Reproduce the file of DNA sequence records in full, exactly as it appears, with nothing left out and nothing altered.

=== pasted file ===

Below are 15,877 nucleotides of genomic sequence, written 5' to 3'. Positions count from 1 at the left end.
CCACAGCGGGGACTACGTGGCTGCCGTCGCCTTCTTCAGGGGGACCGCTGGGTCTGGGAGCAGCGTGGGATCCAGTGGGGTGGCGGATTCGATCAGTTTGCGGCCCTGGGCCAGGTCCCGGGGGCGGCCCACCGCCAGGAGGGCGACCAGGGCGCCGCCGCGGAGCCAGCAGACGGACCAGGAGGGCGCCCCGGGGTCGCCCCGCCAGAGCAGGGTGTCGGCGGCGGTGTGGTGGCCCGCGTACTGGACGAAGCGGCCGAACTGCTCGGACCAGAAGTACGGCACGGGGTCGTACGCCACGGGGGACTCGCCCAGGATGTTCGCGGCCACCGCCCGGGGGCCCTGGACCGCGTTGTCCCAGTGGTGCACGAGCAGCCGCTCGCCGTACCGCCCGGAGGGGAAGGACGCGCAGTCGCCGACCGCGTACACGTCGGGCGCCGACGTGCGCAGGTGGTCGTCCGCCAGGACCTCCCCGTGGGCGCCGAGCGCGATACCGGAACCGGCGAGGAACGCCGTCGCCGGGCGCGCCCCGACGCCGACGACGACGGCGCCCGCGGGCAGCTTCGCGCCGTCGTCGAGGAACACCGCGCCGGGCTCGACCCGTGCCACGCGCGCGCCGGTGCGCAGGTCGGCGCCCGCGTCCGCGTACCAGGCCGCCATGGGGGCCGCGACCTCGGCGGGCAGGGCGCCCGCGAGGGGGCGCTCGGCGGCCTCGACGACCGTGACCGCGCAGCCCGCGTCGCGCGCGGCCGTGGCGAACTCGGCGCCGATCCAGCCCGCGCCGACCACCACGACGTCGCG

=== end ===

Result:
Below are 15,877 nucleotides of genomic sequence, written 5' to 3'. Positions count from 1 at the left end.
CCACAGCGGGGACTACGTGGCTGCCGTCGCCTTCTTCAGGGGGACCGCTGGGTCTGGGAGCAGCGTGGGATCCAGTGGGGTGGCGGATTCGATCAGTTTGCGGCCCTGGGCCAGGTCCCGGGGGCGGCCCACCGCCAGGAGGGCGACCAGGGCGCCGCCGCGGAGCCAGCAGACGGACCAGGAGGGCGCCCCGGGGTCGCCCCGCCAGAGCAGGGTGTCGGCGGCGGTGTGGTGGCCCGCGTACTGGACGAAGCGGCCGAACTGCTCGGACCAGAAGTACGGCACGGGGTCGTACGCCACGGGGGACTCGCCCAGGATGTTCGCGGCCACCGCCCGGGGGCCCTGGACCGCGTTGTCCCAGTGGTGCACGAGCAGCCGCTCGCCGTACCGCCCGGAGGGGAAGGACGCGCAGTCGCCGACCGCGTACACGTCGGGCGCCGACGTGCGCAGGTGGTCGTCCGCCAGGACCTCCCCGTGGGCGCCGAGCGCGATACCGGAACCGGCGAGGAACGCCGTCGCCGGGCGCGCCCCGACGCCGACGACGACGGCGCCCGCGGGCAGCTTCGCGCCGTCGTCGAGGAACACCGCGCCGGGCTCGACCCGTGCCACGCGCGCGCCGGTGCGCAGGTCGGCGCCCGCGTCCGCGTACCAGGCCGCCATGGGGGCCGCGACCTCGGCGGGCAGGGCGCCCGCGAGGGGGCGCTCGGCGGCCTCGACGACCGTGACCGCGCAGCCCGCGTCGCGCGCGGCCGTGGCGAACTCGGCGCCGATCCAGCCCGCGCCGACCACCACGACGTCGCG